Game Plan for Transition into PR


Q.  I’ve been out of college for a few years and am employed as an Executive Assistant.  I’ve had one previous job and then my current job, both of which have enabled me to do some communications and event management work.  I’d like to transition to more of a public relations-oriented job and have been told in very certain terms that it’s not possible where I’m currently at.  I’ve been looking at job announcements but have found that most related positions want some sort of PR experience with a firm or in a department.  Even the most entry-level ones want a basic communications internship or communications degree (I majored in political science and had related internships).  Is their any advice you can give me for transitioning into a career in communications?  -JJ

A.  It’s possible, but not easy, to make the transition from a non-PR specific job into public relations.  In the U.S., an estimated eight thousand new PR graduates are added to the PR talent pool each year, and many already have several relevant internships on their resumes.  Recent graduates and others who have been working in other PR internships are first in line for agency internships and entry-level positions.  Therefore, you need to build your own realistic transition game plan. 

I asked Ketchum’s New York HR director Katherine A. Yustak provide you with recommendations for your PR job search.  Here’s what Katherine suggests:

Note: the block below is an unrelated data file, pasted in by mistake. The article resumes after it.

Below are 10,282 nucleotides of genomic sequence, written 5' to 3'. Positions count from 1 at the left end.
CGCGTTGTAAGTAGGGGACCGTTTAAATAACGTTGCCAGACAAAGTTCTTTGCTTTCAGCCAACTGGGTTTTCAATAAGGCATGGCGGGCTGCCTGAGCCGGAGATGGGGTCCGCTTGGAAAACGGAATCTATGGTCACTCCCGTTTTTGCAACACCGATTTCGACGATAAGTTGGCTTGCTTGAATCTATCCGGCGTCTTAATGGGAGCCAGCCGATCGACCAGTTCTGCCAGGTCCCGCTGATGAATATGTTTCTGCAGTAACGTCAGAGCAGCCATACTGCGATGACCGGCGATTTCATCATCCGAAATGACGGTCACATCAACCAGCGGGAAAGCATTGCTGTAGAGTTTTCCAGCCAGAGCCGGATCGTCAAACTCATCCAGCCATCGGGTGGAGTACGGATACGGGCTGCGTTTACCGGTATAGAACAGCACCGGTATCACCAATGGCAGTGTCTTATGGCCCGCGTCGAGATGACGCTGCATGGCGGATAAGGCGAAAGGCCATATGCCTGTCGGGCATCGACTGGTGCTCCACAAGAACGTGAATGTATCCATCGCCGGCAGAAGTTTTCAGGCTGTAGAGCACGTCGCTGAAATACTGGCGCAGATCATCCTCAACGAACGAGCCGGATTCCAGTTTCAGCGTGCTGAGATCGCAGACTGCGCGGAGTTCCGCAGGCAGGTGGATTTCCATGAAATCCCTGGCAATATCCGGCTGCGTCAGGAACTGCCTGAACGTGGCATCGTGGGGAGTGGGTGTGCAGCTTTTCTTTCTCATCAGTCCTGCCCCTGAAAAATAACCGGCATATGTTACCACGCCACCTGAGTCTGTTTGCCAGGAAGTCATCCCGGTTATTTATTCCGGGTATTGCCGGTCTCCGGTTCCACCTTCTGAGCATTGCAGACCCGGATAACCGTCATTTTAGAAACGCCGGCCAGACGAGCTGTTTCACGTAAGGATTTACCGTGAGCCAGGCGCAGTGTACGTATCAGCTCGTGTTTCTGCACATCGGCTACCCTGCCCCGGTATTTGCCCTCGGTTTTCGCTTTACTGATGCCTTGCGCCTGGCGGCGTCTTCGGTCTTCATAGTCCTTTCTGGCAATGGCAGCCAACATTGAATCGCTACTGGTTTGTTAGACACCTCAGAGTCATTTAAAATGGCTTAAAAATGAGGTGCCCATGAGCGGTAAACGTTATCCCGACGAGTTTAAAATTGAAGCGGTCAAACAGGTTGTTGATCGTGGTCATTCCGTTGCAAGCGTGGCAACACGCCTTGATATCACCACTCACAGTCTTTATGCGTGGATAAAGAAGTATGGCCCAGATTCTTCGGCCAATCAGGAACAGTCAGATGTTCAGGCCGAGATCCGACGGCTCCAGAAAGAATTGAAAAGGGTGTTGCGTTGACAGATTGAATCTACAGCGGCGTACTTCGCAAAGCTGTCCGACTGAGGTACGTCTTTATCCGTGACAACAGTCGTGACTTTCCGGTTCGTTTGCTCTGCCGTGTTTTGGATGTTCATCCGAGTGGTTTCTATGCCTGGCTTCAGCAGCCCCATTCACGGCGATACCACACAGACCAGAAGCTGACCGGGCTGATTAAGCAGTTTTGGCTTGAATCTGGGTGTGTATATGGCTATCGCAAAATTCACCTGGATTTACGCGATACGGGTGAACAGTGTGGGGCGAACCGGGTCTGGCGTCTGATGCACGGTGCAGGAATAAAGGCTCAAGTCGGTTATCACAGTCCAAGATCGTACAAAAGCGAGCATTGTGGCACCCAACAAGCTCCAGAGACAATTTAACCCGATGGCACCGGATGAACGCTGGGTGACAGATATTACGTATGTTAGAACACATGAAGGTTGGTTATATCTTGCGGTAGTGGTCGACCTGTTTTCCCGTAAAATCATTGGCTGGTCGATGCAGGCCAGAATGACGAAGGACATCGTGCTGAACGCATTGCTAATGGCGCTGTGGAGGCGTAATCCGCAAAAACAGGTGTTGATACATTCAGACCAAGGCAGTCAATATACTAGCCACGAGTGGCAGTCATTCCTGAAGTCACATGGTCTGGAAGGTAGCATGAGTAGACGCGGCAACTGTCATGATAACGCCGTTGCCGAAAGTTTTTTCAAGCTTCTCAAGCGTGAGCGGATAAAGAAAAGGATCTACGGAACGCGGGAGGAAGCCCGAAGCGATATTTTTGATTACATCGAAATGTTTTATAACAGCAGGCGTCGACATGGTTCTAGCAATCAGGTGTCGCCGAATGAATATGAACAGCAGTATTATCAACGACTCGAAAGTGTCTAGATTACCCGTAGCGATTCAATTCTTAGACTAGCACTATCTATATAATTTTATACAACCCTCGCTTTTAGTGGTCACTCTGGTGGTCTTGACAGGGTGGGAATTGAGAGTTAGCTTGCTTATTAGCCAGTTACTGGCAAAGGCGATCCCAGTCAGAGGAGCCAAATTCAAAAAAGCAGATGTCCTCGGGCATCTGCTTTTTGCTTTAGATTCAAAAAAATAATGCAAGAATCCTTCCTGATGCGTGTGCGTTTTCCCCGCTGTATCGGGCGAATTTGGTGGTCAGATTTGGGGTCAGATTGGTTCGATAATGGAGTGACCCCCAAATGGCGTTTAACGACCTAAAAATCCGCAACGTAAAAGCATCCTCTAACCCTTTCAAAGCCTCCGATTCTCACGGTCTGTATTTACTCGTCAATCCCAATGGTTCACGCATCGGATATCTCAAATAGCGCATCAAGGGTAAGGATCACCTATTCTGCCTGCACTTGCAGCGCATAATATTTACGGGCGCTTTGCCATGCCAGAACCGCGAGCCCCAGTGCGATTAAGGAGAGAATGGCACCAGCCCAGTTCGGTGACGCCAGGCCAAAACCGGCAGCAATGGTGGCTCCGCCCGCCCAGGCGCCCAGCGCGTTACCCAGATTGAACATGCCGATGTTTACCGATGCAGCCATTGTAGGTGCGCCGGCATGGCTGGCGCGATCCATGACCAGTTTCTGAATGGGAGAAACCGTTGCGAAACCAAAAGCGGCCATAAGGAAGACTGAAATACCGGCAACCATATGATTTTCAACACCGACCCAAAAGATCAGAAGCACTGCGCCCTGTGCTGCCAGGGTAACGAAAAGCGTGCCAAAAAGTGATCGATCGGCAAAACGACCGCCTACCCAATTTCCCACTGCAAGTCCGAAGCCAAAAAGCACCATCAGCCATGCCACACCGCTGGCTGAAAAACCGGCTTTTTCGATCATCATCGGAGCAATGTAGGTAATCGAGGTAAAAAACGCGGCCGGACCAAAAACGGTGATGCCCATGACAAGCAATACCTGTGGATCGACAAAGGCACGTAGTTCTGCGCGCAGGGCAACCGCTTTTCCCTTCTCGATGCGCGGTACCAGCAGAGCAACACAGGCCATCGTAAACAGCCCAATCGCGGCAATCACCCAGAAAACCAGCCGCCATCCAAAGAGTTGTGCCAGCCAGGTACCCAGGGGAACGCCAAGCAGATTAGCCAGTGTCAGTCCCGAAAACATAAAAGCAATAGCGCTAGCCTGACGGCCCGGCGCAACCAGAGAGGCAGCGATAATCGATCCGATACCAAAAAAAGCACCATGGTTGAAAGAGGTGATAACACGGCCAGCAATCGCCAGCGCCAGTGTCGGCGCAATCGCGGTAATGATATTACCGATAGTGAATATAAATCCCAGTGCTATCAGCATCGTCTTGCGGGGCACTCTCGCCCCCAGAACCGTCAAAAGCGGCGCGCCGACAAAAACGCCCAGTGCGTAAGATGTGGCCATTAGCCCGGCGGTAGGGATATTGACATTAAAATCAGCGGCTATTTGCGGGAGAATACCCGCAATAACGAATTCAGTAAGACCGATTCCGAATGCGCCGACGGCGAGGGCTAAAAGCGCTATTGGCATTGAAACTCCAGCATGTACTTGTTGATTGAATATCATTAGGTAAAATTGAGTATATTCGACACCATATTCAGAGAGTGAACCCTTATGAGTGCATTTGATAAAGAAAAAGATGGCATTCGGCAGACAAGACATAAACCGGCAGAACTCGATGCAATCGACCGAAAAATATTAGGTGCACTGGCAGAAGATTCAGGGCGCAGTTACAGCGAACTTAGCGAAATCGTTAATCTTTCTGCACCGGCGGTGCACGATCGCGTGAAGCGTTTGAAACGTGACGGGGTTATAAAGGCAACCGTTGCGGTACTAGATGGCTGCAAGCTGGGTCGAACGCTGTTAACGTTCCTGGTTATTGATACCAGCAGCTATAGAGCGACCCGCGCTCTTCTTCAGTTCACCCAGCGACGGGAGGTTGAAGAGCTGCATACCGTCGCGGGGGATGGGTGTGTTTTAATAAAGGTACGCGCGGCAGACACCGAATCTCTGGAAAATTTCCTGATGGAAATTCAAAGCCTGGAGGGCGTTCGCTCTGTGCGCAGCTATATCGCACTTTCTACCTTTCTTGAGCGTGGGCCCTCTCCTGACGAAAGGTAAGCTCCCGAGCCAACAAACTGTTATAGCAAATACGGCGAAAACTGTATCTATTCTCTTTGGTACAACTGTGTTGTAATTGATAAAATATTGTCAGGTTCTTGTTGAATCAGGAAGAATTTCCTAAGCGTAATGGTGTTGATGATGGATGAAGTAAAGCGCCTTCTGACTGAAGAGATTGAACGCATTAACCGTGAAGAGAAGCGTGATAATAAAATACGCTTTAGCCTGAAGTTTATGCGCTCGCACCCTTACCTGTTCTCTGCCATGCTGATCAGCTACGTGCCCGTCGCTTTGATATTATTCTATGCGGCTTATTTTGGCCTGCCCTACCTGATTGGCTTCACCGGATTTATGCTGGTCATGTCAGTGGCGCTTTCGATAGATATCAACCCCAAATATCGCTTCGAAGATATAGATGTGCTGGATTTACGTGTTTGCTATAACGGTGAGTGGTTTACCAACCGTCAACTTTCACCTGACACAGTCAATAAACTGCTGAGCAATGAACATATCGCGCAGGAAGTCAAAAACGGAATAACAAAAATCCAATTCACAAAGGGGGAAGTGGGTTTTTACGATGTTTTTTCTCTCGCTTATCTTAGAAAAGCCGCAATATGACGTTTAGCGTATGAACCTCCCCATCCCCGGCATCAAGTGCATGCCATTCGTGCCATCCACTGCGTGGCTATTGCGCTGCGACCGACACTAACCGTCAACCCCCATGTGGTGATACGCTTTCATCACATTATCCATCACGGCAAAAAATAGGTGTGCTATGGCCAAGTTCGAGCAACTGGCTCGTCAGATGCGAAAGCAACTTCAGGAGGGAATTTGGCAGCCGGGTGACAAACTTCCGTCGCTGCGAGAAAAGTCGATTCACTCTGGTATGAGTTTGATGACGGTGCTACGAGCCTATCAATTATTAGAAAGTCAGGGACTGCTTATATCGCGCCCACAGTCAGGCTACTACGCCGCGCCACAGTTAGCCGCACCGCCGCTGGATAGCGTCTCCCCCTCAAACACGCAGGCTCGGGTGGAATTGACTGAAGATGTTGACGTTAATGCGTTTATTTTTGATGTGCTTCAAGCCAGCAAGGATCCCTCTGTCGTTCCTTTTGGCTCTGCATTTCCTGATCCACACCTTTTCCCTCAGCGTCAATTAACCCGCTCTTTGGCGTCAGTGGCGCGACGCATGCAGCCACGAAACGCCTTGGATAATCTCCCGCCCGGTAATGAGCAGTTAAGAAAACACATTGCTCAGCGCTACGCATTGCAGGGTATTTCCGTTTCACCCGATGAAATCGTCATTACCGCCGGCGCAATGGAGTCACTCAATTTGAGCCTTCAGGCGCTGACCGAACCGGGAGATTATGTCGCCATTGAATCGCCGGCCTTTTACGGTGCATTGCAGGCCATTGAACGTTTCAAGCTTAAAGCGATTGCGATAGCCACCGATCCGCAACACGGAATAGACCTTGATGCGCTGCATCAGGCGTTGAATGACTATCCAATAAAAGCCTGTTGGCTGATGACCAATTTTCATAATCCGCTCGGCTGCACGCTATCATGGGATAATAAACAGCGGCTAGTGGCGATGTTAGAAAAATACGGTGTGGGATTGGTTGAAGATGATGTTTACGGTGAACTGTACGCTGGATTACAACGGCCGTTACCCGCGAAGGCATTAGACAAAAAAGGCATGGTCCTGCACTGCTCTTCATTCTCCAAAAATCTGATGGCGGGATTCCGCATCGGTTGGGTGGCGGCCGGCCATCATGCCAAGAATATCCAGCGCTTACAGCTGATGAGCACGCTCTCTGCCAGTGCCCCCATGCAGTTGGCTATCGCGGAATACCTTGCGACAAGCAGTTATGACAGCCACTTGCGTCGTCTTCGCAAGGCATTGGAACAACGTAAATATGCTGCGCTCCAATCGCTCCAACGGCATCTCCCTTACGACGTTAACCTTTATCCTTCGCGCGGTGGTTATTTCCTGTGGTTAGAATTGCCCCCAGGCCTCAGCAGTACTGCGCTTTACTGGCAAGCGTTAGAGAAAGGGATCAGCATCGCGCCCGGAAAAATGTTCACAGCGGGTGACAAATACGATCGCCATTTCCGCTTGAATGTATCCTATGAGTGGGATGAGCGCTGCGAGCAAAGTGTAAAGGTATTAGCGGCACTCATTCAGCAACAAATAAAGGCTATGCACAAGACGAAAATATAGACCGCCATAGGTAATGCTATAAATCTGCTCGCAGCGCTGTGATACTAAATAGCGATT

There are several ways to play to current strengths and gain additional skills that may help in your transition to a new career.  First off, take a look at your resume – make sure it clearly showcases work and experience that you have in the PR area.  Ensure that your objective or summary statement is targeted (and in some cases personalized) to the specific position for which you are applying, and plays up your strengths.

Be thoughtful about companies that you are targeting and the positions you are applying for.  A smaller boutique agency might be more realistic, as their positions can sometimes span across functions.  For example, an administrative assistant would probably have a portion of the job dedicated to PR work – this may allow you to leverage your recent experience and continue to move in the direction of your long term goals.  Focus on the content of the role to build your skillset, and always be willing to stretch and take on more in your area of interest.  Also – expand your reach beyond a traditional agency – thinking about the client side, non-profits, or firms that focus on your base area of knowledge (government, poli-sci) and you can leverage knowledge in that area.

Network relentlessly – join PRSA, seek out and attend industry networking events, build your online network.  Create a blog – your social media footprint is a way to get your name out there and connect with people in the industry.

Be pro-active in building your knowledge– take courses specific in PR, perhaps from a university or even online (Bulldog Reporter webinars are an example of this).

Offer your services for free– reach out to local businesses and offer pro-bono services around social media marketing, or volunteer for a party, candidate or cause. 

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